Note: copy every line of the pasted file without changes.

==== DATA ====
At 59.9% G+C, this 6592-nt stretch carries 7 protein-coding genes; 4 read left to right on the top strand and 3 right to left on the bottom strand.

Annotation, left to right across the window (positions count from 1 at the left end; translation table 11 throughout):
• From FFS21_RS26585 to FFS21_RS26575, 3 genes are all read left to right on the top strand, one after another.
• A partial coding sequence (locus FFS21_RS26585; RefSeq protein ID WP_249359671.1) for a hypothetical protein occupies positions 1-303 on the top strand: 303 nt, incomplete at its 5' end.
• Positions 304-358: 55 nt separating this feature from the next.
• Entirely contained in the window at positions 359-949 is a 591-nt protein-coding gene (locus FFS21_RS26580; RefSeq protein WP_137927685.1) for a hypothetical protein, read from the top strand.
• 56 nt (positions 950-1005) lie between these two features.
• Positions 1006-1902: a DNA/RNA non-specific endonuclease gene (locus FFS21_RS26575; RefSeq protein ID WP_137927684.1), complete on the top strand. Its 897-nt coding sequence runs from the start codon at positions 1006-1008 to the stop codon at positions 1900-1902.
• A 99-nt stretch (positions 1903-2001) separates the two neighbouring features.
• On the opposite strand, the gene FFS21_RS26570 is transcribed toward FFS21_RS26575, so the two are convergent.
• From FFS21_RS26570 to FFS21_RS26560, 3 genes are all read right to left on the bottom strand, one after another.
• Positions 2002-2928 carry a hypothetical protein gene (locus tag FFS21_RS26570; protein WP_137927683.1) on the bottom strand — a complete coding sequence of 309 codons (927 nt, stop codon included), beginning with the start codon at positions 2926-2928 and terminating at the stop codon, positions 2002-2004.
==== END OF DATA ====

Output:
At 59.9% G+C, this 6592-nt stretch carries 7 protein-coding genes; 4 read left to right on the top strand and 3 right to left on the bottom strand.

Annotation, left to right across the window (positions count from 1 at the left end; translation table 11 throughout):
• From FFS21_RS26585 to FFS21_RS26575, 3 genes are all read left to right on the top strand, one after another.
• A partial coding sequence (locus FFS21_RS26585; RefSeq protein ID WP_249359671.1) for a hypothetical protein occupies positions 1-303 on the top strand: 303 nt, incomplete at its 5' end.
• Positions 304-358: 55 nt separating this feature from the next.
• Entirely contained in the window at positions 359-949 is a 591-nt protein-coding gene (locus FFS21_RS26580; RefSeq protein WP_137927685.1) for a hypothetical protein, read from the top strand.
• 56 nt (positions 950-1005) lie between these two features.
• Positions 1006-1902: a DNA/RNA non-specific endonuclease gene (locus FFS21_RS26575; RefSeq protein ID WP_137927684.1), complete on the top strand. Its 897-nt coding sequence runs from the start codon at positions 1006-1008 to the stop codon at positions 1900-1902.
• A 99-nt stretch (positions 1903-2001) separates the two neighbouring features.
• On the opposite strand, the gene FFS21_RS26570 is transcribed toward FFS21_RS26575, so the two are convergent.
• From FFS21_RS26570 to FFS21_RS26560, 3 genes are all read right to left on the bottom strand, one after another.
• Positions 2002-2928 carry a hypothetical protein gene (locus tag FFS21_RS26570; protein WP_137927683.1) on the bottom strand — a complete coding sequence of 309 codons (927 nt, stop codon included), beginning with the start codon at positions 2926-2928 and terminating at the stop codon, positions 2002-2004.